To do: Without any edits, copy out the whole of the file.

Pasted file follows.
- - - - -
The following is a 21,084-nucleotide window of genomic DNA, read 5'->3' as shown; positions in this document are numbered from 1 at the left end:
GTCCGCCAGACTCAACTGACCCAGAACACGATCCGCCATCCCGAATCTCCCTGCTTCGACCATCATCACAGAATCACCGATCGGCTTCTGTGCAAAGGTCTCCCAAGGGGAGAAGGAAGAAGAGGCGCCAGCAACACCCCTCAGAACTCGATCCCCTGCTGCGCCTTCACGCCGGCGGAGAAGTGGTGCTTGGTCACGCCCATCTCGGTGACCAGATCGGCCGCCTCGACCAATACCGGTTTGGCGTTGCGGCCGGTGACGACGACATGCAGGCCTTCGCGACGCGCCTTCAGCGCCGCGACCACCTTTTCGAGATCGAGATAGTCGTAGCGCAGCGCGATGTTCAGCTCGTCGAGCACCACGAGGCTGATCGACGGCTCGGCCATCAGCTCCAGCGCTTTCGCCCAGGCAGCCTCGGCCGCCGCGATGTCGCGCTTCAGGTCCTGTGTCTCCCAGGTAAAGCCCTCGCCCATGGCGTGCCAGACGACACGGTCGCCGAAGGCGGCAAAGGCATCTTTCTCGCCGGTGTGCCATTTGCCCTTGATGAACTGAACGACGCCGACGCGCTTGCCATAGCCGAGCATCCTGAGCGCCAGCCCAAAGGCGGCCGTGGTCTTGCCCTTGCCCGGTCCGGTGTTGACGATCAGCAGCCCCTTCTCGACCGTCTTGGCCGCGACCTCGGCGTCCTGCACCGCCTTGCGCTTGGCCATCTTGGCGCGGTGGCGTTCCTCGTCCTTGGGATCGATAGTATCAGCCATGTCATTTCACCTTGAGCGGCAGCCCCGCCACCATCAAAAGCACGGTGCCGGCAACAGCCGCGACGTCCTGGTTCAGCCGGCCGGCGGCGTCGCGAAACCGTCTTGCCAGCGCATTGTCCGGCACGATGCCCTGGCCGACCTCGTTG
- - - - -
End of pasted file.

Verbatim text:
The following is a 21,084-nucleotide window of genomic DNA, read 5'->3' as shown; positions in this document are numbered from 1 at the left end:
GTCCGCCAGACTCAACTGACCCAGAACACGATCCGCCATCCCGAATCTCCCTGCTTCGACCATCATCACAGAATCACCGATCGGCTTCTGTGCAAAGGTCTCCCAAGGGGAGAAGGAAGAAGAGGCGCCAGCAACACCCCTCAGAACTCGATCCCCTGCTGCGCCTTCACGCCGGCGGAGAAGTGGTGCTTGGTCACGCCCATCTCGGTGACCAGATCGGCCGCCTCGACCAATACCGGTTTGGCGTTGCGGCCGGTGACGACGACATGCAGGCCTTCGCGACGCGCCTTCAGCGCCGCGACCACCTTTTCGAGATCGAGATAGTCGTAGCGCAGCGCGATGTTCAGCTCGTCGAGCACCACGAGGCTGATCGACGGCTCGGCCATCAGCTCCAGCGCTTTCGCCCAGGCAGCCTCGGCCGCCGCGATGTCGCGCTTCAGGTCCTGTGTCTCCCAGGTAAAGCCCTCGCCCATGGCGTGCCAGACGACACGGTCGCCGAAGGCGGCAAAGGCATCTTTCTCGCCGGTGTGCCATTTGCCCTTGATGAACTGAACGACGCCGACGCGCTTGCCATAGCCGAGCATCCTGAGCGCCAGCCCAAAGGCGGCCGTGGTCTTGCCCTTGCCCGGTCCGGTGTTGACGATCAGCAGCCCCTTCTCGACCGTCTTGGCCGCGACCTCGGCGTCCTGCACCGCCTTGCGCTTGGCCATCTTGGCGCGGTGGCGTTCCTCGTCCTTGGGATCGATAGTATCAGCCATGTCATTTCACCTTGAGCGGCAGCCCCGCCACCATCAAAAGCACGGTGCCGGCAACAGCCGCGACGTCCTGGTTCAGCCGGCCGGCGGCGTCGCGAAACCGTCTTGCCAGCGCATTGTCCGGCACGATGCCCTGGCCGACCTCGTTG